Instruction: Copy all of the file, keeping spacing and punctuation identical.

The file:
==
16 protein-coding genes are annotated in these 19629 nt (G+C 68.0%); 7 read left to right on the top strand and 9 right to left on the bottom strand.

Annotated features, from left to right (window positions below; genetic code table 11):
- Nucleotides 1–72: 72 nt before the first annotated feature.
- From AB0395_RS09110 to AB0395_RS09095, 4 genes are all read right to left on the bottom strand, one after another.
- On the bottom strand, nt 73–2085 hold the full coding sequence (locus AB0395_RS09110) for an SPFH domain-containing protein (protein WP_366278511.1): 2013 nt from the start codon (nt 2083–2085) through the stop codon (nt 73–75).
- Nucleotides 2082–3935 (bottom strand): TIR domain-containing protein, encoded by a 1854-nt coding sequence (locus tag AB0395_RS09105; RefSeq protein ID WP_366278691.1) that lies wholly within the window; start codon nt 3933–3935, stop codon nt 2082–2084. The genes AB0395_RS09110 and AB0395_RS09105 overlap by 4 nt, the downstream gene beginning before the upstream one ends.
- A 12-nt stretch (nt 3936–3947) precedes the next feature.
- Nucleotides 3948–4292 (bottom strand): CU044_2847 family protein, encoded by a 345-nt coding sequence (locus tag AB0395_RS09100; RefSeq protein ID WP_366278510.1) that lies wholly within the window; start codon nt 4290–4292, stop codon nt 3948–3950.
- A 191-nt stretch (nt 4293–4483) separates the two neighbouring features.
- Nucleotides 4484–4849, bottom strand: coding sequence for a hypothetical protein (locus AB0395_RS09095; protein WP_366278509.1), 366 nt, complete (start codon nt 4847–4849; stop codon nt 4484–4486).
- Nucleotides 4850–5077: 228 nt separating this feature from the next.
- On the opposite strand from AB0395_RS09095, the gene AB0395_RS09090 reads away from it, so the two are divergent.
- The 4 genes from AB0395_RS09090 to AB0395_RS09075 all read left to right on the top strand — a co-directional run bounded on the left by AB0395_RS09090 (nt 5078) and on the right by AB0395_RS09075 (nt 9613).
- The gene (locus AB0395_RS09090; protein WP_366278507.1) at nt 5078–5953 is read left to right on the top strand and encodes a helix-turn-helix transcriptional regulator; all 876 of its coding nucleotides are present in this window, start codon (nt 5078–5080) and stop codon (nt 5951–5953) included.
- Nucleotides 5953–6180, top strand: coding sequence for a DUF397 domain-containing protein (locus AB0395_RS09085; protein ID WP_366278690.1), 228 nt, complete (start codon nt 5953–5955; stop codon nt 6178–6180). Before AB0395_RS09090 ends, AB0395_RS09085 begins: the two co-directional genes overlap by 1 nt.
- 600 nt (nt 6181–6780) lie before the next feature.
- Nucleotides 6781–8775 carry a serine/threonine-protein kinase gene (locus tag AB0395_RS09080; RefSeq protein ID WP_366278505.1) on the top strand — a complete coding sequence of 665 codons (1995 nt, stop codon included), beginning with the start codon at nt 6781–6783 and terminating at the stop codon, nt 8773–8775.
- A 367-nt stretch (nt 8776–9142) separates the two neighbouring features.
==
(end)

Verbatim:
16 protein-coding genes are annotated in these 19629 nt (G+C 68.0%); 7 read left to right on the top strand and 9 right to left on the bottom strand.

Annotated features, from left to right (window positions below; genetic code table 11):
- Nucleotides 1–72: 72 nt before the first annotated feature.
- From AB0395_RS09110 to AB0395_RS09095, 4 genes are all read right to left on the bottom strand, one after another.
- On the bottom strand, nt 73–2085 hold the full coding sequence (locus AB0395_RS09110) for an SPFH domain-containing protein (protein WP_366278511.1): 2013 nt from the start codon (nt 2083–2085) through the stop codon (nt 73–75).
- Nucleotides 2082–3935 (bottom strand): TIR domain-containing protein, encoded by a 1854-nt coding sequence (locus tag AB0395_RS09105; RefSeq protein ID WP_366278691.1) that lies wholly within the window; start codon nt 3933–3935, stop codon nt 2082–2084. The genes AB0395_RS09110 and AB0395_RS09105 overlap by 4 nt, the downstream gene beginning before the upstream one ends.
- A 12-nt stretch (nt 3936–3947) precedes the next feature.
- Nucleotides 3948–4292 (bottom strand): CU044_2847 family protein, encoded by a 345-nt coding sequence (locus tag AB0395_RS09100; RefSeq protein ID WP_366278510.1) that lies wholly within the window; start codon nt 4290–4292, stop codon nt 3948–3950.
- A 191-nt stretch (nt 4293–4483) separates the two neighbouring features.
- Nucleotides 4484–4849, bottom strand: coding sequence for a hypothetical protein (locus AB0395_RS09095; protein WP_366278509.1), 366 nt, complete (start codon nt 4847–4849; stop codon nt 4484–4486).
- Nucleotides 4850–5077: 228 nt separating this feature from the next.
- On the opposite strand from AB0395_RS09095, the gene AB0395_RS09090 reads away from it, so the two are divergent.
- The 4 genes from AB0395_RS09090 to AB0395_RS09075 all read left to right on the top strand — a co-directional run bounded on the left by AB0395_RS09090 (nt 5078) and on the right by AB0395_RS09075 (nt 9613).
- The gene (locus AB0395_RS09090; protein WP_366278507.1) at nt 5078–5953 is read left to right on the top strand and encodes a helix-turn-helix transcriptional regulator; all 876 of its coding nucleotides are present in this window, start codon (nt 5078–5080) and stop codon (nt 5951–5953) included.
- Nucleotides 5953–6180, top strand: coding sequence for a DUF397 domain-containing protein (locus AB0395_RS09085; protein ID WP_366278690.1), 228 nt, complete (start codon nt 5953–5955; stop codon nt 6178–6180). Before AB0395_RS09090 ends, AB0395_RS09085 begins: the two co-directional genes overlap by 1 nt.
- 600 nt (nt 6181–6780) lie before the next feature.
- Nucleotides 6781–8775 carry a serine/threonine-protein kinase gene (locus tag AB0395_RS09080; RefSeq protein ID WP_366278505.1) on the top strand — a complete coding sequence of 665 codons (1995 nt, stop codon included), beginning with the start codon at nt 6781–6783 and terminating at the stop codon, nt 8773–8775.
- A 367-nt stretch (nt 8776–9142) separates the two neighbouring features.